I'm just emerged from that strange, muffled space known as a migraine. Books, catalogs, and newsletters are flowing in here from Aqueduct's printers, about more of which soon, when we've got our ducks better organized. But in the meantime, a note about a book Jeff VanderMeer recently recommended, Charles Baxter's The Art of Subtext, published by the always excellent Graywolf Press of St. Paul, Minnesota. I enjoyed reading this book, though I think his previous book of criticism, Burning Down the House, gave me more to think about. It's prose style is pleasing-- seemingly effortless, and wonderfully lucid. The categorization "writing" provided on the back by the publisher for the use of booksellers, though, is inapt. It is actually a book about reading. This sort of analysis of reading can, I believe, help writers indirectly, for I am utterly convinced that perceptive, skillful reading is of immeasurable help to writers in learning their craft (which ambitious writers never stop doing). But this is really a book for readers interested in heightening their consciousness of what makes fiction effective. It should, really, be classified as "literary criticism."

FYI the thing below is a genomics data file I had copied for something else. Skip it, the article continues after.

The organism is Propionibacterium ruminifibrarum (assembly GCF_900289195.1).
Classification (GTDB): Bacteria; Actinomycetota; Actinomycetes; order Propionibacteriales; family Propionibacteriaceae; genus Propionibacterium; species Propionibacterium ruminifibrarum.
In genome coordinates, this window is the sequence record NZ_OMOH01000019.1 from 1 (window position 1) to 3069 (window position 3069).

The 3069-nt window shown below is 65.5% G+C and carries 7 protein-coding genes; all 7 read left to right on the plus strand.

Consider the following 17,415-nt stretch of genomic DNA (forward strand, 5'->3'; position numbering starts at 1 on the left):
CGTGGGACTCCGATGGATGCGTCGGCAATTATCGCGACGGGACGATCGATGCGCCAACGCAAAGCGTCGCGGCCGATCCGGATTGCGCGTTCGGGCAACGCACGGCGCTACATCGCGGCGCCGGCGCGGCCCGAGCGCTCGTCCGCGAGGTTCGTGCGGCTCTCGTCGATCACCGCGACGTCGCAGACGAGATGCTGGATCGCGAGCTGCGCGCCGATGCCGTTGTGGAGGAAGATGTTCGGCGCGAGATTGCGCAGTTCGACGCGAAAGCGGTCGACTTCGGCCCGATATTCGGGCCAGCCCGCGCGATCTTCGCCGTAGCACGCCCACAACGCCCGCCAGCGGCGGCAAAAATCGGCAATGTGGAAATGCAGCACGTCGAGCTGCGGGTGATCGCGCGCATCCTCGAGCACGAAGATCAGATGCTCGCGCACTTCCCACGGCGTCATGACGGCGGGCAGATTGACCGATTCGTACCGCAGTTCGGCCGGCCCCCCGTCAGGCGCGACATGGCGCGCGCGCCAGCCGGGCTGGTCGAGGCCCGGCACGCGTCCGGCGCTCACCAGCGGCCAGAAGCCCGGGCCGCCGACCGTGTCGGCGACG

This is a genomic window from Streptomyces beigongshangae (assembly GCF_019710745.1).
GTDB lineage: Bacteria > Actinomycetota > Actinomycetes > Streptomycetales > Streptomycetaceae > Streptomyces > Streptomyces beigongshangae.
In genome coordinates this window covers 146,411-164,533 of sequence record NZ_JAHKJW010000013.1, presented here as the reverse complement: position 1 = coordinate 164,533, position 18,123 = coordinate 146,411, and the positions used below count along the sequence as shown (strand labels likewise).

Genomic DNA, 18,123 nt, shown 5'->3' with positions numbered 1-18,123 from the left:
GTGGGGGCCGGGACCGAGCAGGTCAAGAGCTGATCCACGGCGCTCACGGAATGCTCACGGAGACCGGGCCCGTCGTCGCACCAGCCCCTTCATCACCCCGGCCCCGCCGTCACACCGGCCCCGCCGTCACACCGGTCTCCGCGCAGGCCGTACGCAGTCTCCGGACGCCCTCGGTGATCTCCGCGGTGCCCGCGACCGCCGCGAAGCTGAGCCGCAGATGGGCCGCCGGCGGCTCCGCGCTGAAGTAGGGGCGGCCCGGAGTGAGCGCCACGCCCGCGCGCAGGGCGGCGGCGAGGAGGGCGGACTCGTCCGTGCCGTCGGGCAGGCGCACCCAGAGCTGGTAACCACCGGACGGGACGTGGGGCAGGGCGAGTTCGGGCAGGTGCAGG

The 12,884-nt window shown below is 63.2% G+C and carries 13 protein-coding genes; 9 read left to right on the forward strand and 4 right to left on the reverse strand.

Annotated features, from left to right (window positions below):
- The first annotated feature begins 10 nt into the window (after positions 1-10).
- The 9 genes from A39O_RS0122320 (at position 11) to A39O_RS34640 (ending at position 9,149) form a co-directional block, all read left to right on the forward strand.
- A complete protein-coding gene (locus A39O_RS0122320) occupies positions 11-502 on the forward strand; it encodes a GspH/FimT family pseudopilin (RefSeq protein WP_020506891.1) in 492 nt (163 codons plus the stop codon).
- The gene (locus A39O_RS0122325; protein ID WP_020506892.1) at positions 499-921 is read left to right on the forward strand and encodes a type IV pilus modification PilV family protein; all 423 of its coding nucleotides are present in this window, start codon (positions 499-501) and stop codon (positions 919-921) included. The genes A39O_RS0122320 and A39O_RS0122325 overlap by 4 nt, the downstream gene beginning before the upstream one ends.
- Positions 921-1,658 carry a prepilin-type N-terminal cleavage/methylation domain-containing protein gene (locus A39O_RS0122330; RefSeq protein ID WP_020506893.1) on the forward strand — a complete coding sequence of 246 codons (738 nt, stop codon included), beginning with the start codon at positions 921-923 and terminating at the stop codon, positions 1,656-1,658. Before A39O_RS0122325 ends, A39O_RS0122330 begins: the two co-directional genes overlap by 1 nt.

To give you a taste, I'll quote one of my favorite passages:
Although we live in a post-Freudian, post-humanist, postmodern, post-everything age, there are still plenty of unthinkable thoughts around, and in the Chekhov tradition they serve as the hard core of narratives. An unthinkable thought is not one that hasn't occurred to somebody, nor is it a thought that someone considers to be wrong. An unthinkable thought threatens a person's entire existence and is therefore subversive and consequently can be thought of and has been thought of, but has been pushed out of the mind's currency and subsumed into its margins where it festers. Dark nights of the soul are lit by inconceivable ideas. Any story may draw its source of power from an unthinkable thought.
This passage is by way of discussing the powerful subtext (of that unthinkable thought) driving a scene in a story by J.F. Powers. All in all, an enjoyable read. I heartily add my recommendation to Jeff's.